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Using Unity plugins in development of Mimpi Dreams
Unity plugins are a great way to simplify tedious tasks to free up some time for more important ones. The problem is: what plugin to choose?
March 16, 2016
4 Min Read
The blog was originally written for Made with Unity website.
Mimpi Dreams is a cute puzzle/adventure/platformer that will be released on March, 17, after a year of development. Unity plugins are a great way to simplify tedious tasks to free up some time for more important ones. The problem is: what plugin to choose? We ask ourselves the same question. We tested a lot of plugins and came up with the ones that are really useful. We share this list with you to save your precious time that you can use to make your game better.
SVG Importer is absolutely essential part of our development pipeline. It was developed by our lead programmer Jaroslav Stehlik and upgraded a lot during game development. We created almost all graphics assets you see in the game from SVG files. Mimpi Dreams contains a lot of big non-repeating illustrations, but the game size is below 70MB on iOS. That is because of our use of vector graphics. Sharp and scalable graphics with small build size, that’s what we got with SVG Importer.
For a long time, we used Unity default input system. However, when we wanted to add gamepad and apple tv controller support, we started thinking about some more complex input system. We also wanted the desktop players to be able to remap their controls which would cost us a lot of development time. Fortunately, we took a look at Rewired. The implementation was quick, Mimpi Dreams can support a lot of input types now. Also, the controls remapping screen for desktops was super easy to build.
Spine is more like an external tool than Unity plugin. It has its own editor with Unity C# runtime. You can use Spine in a lot more engines.
Spine is a fantastic tool for 2D animations. Bohumil Sodoma, our animator, was able to bring much more life into the dog’s dreams. Also, all of our lead character's animations are made using Spine. When using Spine, you need to work with textures, so the game size goes up much faster than with vectors. The runtime uses a lot of processor power on mobiles, so we needed to decide carefully about where we to use fancy Spine animations and where to save processor power and memory.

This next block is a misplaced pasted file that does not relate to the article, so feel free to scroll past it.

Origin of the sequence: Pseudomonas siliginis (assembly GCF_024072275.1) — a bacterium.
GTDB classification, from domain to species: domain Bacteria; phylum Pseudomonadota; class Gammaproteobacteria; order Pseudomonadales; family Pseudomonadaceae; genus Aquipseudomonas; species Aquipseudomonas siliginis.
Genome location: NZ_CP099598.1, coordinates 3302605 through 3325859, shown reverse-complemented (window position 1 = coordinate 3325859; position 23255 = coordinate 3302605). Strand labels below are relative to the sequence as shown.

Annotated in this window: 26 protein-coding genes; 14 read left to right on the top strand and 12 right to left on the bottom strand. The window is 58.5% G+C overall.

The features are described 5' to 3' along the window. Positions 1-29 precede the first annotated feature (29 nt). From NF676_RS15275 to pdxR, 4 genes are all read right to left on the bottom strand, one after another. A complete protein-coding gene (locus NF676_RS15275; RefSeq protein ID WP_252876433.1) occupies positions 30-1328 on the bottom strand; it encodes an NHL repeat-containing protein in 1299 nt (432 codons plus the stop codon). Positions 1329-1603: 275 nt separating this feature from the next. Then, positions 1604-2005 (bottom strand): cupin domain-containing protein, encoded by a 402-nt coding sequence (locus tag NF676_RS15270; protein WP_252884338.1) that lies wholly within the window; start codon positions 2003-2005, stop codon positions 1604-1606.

Most of the space Mimpi walks on was made using this terrain tool. We are using a slightly modified version of the plugin. Ferr2D was a huge help in setting up initial level topology fast. We were able to produce the rough level design, playtest it and start populating it with puzzles and animations very quickly. Another advantage of using Ferr2D was that we could quickly change the terrain according to playtests. We also used this terrain tool to setup great looking parallax foregrounds, which we implemented in the desktop version of the game, where the camera is zoomed out.
Although the game itself does not contain a single line of text, which we are proud of, we needed to put some strings in menus or achievements. Obviously, when you have texts in a game, you need to localize them. I2 Localizations is a nice tool that you can use to create a simple Google sheet with language keys you use to localize your game. We tested a few other localization plugins, and we stuck with this one. There is also an option to update text on runtime or to localize other assets like sprites.
We believe the plugins we used helped us to work more efficiently and faster. We have been able to develop the game in quite short time in a small team. That would be impossible without using said excellent Unity plugins, which significantly sped up our development and made the final game much better. If you have any questions regarding using these plugins in development, do not hesitate to contact us. We will be happy to share our experience.
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